I tuned off the autopilot and hand steered which kept us going the right direction....flying along at 11 knots. I knew that we should douse the main, but didn't relish the thought of going out on deck to get it done. At about this point both of our fishing rods started screaming. There was no way we could land a fish at 10 knots ... so Kathy got me the harness and we rounded back into the wind. It took about 2 minutes to lower the sail but it seemed like much longer.
Sailing now on mizzen and staysail, we were in full control of the boat for the first time today. Amazingly, both fish were still on. I grabbed the small salmon rod that was almost spooled and began slowly putting some line on the reel. After 40 minutes, we had a nice Mahi next to the boat but in ten foot seas couldn't employ our normal gaffing technique which called for Kathy going on deck with the rod and backing up to a point where I could gaff the fish into the cockpit.
At this point the big reel which had been slowly clicking as we dragged another fish through the water, screamed for about three seconds and was quiet.
With a fish at the side of the boat I couldn't be bothered by the second rod. I had no choice but to but the rod down and grab the line to get the fish close enough to gaff. When it was about 4 feet away, it shook it's head and was gone.
Fish number two was also gone .... we assume it was shark lunch. Anytime you drag a fish for more that 15 minutes the odds are that a shark will find it.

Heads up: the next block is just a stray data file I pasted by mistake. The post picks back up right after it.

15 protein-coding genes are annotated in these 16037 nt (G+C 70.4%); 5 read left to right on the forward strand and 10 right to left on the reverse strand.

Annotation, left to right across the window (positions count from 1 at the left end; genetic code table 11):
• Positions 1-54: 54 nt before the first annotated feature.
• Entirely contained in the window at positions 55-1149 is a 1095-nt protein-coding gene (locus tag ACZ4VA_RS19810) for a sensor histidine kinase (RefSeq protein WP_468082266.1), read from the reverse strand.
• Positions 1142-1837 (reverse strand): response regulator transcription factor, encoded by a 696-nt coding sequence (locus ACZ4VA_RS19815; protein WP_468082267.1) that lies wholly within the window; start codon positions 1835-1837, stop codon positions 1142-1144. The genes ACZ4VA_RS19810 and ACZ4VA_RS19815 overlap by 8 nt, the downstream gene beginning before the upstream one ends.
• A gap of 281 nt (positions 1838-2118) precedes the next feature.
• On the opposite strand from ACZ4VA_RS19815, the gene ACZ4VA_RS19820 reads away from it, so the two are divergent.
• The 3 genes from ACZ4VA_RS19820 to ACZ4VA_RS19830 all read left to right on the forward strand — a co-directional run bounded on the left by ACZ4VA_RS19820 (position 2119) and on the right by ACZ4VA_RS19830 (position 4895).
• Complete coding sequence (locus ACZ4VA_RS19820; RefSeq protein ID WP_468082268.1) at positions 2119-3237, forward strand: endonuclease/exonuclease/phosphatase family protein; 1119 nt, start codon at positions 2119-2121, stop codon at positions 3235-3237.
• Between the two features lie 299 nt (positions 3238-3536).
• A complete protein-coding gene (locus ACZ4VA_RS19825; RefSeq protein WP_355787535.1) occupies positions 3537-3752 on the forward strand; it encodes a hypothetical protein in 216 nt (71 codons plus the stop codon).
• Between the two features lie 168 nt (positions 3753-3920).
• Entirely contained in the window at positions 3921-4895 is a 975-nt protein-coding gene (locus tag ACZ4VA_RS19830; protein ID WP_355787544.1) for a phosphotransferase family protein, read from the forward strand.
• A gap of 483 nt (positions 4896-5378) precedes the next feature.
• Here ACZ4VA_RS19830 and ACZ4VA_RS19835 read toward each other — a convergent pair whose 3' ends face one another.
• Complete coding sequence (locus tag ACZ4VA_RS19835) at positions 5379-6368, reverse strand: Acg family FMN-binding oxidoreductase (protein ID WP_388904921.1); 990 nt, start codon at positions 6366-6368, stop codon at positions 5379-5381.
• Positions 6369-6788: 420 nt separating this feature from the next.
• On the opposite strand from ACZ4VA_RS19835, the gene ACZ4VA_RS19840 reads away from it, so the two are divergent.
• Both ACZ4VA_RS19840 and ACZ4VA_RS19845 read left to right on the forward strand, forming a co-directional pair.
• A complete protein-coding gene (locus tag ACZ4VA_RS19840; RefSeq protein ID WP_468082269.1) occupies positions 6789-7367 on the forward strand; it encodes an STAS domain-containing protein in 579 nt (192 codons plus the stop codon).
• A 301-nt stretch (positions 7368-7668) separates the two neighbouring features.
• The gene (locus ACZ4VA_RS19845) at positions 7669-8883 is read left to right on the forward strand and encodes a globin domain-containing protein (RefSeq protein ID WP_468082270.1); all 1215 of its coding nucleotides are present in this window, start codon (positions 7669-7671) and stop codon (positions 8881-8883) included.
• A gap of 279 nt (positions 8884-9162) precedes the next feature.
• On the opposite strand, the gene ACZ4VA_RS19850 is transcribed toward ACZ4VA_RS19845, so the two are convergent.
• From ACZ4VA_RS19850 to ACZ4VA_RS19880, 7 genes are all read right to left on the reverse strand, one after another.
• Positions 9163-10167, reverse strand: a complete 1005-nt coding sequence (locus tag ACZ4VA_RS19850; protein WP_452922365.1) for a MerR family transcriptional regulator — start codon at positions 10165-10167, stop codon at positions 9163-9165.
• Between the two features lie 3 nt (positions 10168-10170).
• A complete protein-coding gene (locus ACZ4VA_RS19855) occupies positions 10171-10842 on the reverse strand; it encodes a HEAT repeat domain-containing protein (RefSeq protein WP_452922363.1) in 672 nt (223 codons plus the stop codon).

By this time we were only about an hour out of Rum Cay. We still had large seas and 30 knots of wind but with the main gone were balanced much better and made our way to the lee of the island and anchored.
Rum Cay offers no protection from the south and so we only had about three days until the next front to explore the area. We walked the town...there are about 50 residents but found a nice restaurant and made friends with Dolores the owner.
The next morning as we had our coffee in the cockpit, the boat behind us weighed and headed around the reef to our south to open water. We were reading and didn't pay much attention. A little later the same boat sailed back behind us and continued on toward shore. I wondered what he was doing but went back to reading. A few minutes later he sailed past us again heading south.
A few minutes later, someone came on the radio saying that they were aground and gave their lat. and lon., which sounded very much like our own. I stood up and sure enough about a mile to our south the boat that we'd been watching was hard aground on the reef.